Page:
The Equal Employment Opportunity Commission (EEOC) issued new “Enforcement Guidance on the Consideration of Arrest and Conviction Records in Employment Decisions Under Title VII of the Civil Rights Act of 1964, amended…” in April of 2012. Although well-intended, the results have made the employee applicant screening process yet more complex and possibly more problematical for even the most conscientious of fleets.

The EEOC is tasked with assuring that people are not discriminated against based upon race, color, sex, religion or national origin when they apply for a job. The new guidelines note that using a criminal record to deny employment may now have become be a proxy for discrimination based upon race or national origin, and, as such, requires extra levels of care to assure that any conviction data considered during screening is both accurate and relevant.

The commission based their determination upon these finding, which they cite by way of background: “In the last twenty years, there has been a significant increase in the number of Americans who have had contact with the criminal justice system and, concomitantly, a major increase in the number of people with criminal records in the working-age population. In 1991, only 1.8% of the adult population had served time in prison. After ten years, in 2001, the percentage rose to 2.7% (1 in 37 adults). By the end of 2007, 3.2% of all adults in the United States (1 in every 31) were under some form of correctional control involving probation, parole, prison, or jail…

"Arrest and incarceration rates are particularly high for African American and Hispanic men. African Americans and Hispanics are arrested at a rate that is 2 to 3 times their proportion of the general population. Assuming that current incarceration rates remain unchanged, about 1 in 17 white men are expected to serve time in prison during their lifetime; by contrast, this rate climbs to 1 in 6 for Hispanic men; and to 1 in 3 for African American men.” 

Fleet Owner recently talked with Lana Batts, co-president of Driver iQ, about the new EEOC guidelines. Driver iQ has been working for the past several months to help fleets understand the practical implications of the revised enforcement guidelines.

“Basically, these new guidelines make convicted criminals a protected class,” Batts said. “For example, you can’t say on a job application that ‘convicted felons need not apply’ anymore. [That may be discriminatory].”

According to Batts, one of the main problems with denying employment to anyone with a criminal conviction is that the online databases which now offer information concerning criminal records can be incomplete, imperfect, out-of date, or misleading. Base your denial of employment on inaccurate or irrelevant information (even used in good faith) and you may have discriminated against someone unfairly and opened your company up to the possibility of penalties or even litigation.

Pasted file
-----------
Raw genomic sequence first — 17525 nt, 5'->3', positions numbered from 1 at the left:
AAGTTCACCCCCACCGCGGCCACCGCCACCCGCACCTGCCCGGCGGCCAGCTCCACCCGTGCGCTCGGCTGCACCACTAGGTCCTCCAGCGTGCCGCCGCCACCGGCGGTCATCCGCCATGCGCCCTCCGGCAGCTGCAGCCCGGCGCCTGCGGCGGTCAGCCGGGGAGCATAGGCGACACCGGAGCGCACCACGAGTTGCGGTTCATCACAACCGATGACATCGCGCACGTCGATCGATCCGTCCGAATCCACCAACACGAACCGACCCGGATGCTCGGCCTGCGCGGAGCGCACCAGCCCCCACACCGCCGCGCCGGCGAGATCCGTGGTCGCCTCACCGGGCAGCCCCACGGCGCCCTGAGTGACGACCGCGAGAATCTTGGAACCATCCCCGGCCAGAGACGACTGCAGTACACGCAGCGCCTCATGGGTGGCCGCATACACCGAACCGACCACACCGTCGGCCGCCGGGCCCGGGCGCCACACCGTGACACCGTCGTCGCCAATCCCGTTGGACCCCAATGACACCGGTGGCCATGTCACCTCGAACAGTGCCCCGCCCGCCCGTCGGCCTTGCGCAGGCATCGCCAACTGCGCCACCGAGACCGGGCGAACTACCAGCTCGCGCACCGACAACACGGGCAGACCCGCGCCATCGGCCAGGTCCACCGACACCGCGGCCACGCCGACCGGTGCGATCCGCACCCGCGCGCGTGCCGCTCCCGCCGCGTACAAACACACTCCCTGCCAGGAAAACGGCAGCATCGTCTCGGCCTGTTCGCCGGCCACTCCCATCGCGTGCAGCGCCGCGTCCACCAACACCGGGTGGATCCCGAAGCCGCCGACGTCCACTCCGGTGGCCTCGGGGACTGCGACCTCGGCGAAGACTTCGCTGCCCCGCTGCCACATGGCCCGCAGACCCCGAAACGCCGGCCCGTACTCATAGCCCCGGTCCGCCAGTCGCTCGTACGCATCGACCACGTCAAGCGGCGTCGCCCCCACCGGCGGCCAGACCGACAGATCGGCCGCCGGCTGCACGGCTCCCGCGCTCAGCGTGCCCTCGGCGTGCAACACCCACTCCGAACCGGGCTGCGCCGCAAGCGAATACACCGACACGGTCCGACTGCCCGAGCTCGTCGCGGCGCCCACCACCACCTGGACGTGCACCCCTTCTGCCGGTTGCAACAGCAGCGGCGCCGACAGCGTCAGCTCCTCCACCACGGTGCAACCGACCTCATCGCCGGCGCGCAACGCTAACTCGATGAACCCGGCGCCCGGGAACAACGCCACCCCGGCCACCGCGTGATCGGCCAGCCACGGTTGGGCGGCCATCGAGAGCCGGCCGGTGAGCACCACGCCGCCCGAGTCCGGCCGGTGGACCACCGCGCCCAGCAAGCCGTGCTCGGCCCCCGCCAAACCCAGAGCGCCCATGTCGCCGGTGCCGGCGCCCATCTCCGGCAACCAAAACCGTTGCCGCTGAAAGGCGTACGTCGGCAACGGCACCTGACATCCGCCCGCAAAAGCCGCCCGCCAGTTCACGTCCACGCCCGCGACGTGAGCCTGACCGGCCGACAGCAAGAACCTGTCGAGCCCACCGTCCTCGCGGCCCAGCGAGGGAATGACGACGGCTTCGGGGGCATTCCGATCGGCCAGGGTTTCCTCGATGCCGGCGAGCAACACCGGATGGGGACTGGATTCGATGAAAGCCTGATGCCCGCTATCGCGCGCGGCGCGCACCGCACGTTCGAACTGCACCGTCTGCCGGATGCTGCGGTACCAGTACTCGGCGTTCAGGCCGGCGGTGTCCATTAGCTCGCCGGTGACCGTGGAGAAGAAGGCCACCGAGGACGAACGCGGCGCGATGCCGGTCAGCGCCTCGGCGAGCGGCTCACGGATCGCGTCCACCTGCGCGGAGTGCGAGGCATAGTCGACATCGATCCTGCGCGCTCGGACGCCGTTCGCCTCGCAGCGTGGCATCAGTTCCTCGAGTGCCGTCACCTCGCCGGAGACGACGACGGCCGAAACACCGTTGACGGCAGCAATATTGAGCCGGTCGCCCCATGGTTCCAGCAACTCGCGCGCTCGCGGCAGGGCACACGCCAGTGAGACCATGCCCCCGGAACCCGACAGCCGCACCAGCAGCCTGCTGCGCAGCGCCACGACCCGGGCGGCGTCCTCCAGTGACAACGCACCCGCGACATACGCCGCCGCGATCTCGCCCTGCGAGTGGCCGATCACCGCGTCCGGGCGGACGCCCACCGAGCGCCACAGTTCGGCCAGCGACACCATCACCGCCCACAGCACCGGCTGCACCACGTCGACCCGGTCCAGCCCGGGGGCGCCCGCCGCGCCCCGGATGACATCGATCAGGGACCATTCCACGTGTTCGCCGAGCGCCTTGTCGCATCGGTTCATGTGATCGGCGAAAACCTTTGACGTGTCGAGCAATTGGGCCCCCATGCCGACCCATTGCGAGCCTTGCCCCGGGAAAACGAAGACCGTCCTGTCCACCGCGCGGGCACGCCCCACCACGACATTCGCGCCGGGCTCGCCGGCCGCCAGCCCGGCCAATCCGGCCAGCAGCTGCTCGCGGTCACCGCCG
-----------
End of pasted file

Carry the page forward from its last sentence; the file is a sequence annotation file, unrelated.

To help guard against this, Batts recommends that, while database searches are a must, it is important that they not be the only part of a criminal background check. “Use database searches wisely and require that your background provider always commit to verifying any potential adverse information that they may reveal,” Batts advised in a whitepaper published by Driver iQ.

According to the new EEOC guidelines, an employer subject to Title VII can also be found liable for discrimination if a plaintiff “demonstrates that the employer’s neutral policy or practice has the effect of disproportionately screening out a Title VII-protected group and the employer fails to demonstrate that the policy or practice is job-related for the position in question and consistent with business necessity.”

To help guard against this, fleets should include only those criminal convictions that are tied specifically to a job in the job description and handle them in the interview and adverse action process. For example, a convicted child sex offender may not necessarily be unsuited to a job as a driver unless that particular job puts him or her in direct contact with minors.

Batts also cautioned fleets to remember that criminal background checks may not go back futher than eight years, and that applicants must be given the opportunity to explain their conviction(s) and make their case for consideration as a job applicant. They cannot simply be taken off the applications list based upon the discovery of what appears to be a recent criminal conviction.

“Lawsuits, class action suits, civil penalties and background investigations are not words carriers want to hear in the same sentence,” the Driver iQ whitepaper notes. So the best advice is to do employee screening right, which means by the book-- the revised book-- every time.